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Talking about panic attacks and anxiety

An effort to talk about mental health more often

In an effort to discuss mental health throughout the year rather than just on specific days, I would like to discuss panic attacks.

I, like many others, have experienced anxiety-induced panic attacks since I was young and they often hit me with little-to-no-warning — much like it did the other day after a night out with friends.

The experience is exhausting and quite often terrifying.

My symptoms, which can be similar or different from other people’s experience, included: profuse sweating, compulsive negative thoughts, severe stomach pains, pacing throughout the house and an increased heart rate. The following morning, symptoms continued with irritability, paranoia and sleeplessness.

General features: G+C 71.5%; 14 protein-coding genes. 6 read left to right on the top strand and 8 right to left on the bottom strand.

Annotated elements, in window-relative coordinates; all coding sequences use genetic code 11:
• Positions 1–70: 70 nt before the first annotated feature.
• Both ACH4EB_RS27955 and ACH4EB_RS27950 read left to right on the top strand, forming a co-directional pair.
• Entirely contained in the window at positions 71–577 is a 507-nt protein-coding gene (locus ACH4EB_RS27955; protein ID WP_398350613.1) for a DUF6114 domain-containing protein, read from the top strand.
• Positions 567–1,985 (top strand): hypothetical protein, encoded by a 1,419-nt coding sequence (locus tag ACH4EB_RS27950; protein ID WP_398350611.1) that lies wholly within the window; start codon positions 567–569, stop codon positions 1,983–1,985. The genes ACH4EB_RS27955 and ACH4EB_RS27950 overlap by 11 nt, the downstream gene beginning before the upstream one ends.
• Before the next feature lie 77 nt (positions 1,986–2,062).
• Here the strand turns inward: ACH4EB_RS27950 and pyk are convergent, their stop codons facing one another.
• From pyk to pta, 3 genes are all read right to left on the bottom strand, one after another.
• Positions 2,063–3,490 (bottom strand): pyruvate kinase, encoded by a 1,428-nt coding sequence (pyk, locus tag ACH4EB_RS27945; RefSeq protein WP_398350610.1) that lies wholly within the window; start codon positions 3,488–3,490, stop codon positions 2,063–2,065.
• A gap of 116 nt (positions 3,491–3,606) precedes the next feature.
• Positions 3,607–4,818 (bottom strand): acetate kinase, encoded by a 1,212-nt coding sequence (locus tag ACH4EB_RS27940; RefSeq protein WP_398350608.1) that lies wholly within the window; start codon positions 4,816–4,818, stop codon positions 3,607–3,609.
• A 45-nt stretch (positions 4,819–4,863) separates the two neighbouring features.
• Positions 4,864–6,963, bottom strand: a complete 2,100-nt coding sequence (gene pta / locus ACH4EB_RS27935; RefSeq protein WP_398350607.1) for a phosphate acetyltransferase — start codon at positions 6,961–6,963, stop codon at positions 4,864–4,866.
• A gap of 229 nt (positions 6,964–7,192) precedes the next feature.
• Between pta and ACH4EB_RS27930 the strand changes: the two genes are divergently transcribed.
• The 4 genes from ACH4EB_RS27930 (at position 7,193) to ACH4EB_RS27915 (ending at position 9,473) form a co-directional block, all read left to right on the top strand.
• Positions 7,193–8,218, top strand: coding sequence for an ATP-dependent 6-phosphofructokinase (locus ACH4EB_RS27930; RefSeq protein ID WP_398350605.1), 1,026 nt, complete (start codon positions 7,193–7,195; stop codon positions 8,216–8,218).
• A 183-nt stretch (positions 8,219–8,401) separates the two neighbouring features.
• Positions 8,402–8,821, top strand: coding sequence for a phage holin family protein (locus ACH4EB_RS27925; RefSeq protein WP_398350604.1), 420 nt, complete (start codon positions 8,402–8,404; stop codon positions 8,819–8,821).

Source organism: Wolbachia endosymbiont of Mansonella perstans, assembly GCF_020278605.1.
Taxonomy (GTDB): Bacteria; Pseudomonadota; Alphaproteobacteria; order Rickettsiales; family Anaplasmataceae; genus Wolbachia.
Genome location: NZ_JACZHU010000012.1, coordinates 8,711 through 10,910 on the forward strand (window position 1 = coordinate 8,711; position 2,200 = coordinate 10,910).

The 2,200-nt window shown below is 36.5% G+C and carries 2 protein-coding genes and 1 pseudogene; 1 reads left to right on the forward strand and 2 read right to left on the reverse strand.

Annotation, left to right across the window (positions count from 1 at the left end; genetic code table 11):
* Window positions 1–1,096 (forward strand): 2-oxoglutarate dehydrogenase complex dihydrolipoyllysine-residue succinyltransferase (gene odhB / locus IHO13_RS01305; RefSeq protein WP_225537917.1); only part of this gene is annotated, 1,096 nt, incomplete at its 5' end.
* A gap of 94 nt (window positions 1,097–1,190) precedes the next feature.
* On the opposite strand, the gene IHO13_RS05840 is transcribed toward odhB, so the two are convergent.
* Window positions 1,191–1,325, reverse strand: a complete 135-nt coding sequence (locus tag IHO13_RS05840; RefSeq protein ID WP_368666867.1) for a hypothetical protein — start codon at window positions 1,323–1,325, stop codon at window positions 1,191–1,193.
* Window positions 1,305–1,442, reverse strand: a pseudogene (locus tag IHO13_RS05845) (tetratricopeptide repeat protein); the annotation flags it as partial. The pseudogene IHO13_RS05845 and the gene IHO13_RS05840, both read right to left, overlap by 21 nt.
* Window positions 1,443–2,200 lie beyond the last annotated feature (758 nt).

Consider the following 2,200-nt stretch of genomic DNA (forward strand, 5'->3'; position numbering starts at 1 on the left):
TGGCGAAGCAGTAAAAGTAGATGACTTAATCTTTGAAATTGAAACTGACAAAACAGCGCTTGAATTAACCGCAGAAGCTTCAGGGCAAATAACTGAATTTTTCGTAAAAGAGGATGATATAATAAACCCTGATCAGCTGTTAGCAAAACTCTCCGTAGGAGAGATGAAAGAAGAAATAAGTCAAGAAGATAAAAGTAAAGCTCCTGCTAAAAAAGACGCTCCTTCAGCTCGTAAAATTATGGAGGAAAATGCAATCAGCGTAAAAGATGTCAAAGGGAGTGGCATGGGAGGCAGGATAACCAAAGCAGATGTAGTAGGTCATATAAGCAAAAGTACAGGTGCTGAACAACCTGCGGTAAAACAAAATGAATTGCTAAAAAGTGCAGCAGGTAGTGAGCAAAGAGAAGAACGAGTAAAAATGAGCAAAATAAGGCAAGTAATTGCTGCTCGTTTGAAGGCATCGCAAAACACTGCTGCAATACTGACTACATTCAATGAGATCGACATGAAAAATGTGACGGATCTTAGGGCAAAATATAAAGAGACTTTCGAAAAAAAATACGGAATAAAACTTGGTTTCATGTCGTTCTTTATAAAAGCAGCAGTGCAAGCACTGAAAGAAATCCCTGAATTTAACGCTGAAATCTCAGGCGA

I’m explaining my experience not to garner personal sympathy — though it is appreciated.

I am instead explaining my symptoms in the hope that everyone can have a greater understanding of what many people are going through everyday.

I, luckily, experience anxiety/panic attacks on a much less frequent rate than in my youth but many people you know and care about deal with it on a daily basis and need society’s understanding and love.

One thing that I did to help alleviate my anxiety was talk. I talked to my wife, I talked to my mom and I talked to my friends about my experience.

This is not something I would have done in the past, mostly because of societal stigma around mental health. The previous societal view of masculinity was to repress mental health issues.

I can now say with confidence that this view of mental health is wrong and that everyone needs to talk about their issues.

Having anxiety and panic attacks does not make me less of a male; it does not make me less of a husband and father; it does not make me less of journalist and it does not make me less of a human being.

If you are struggling, I hope you find the courage to share your struggles in order to find support.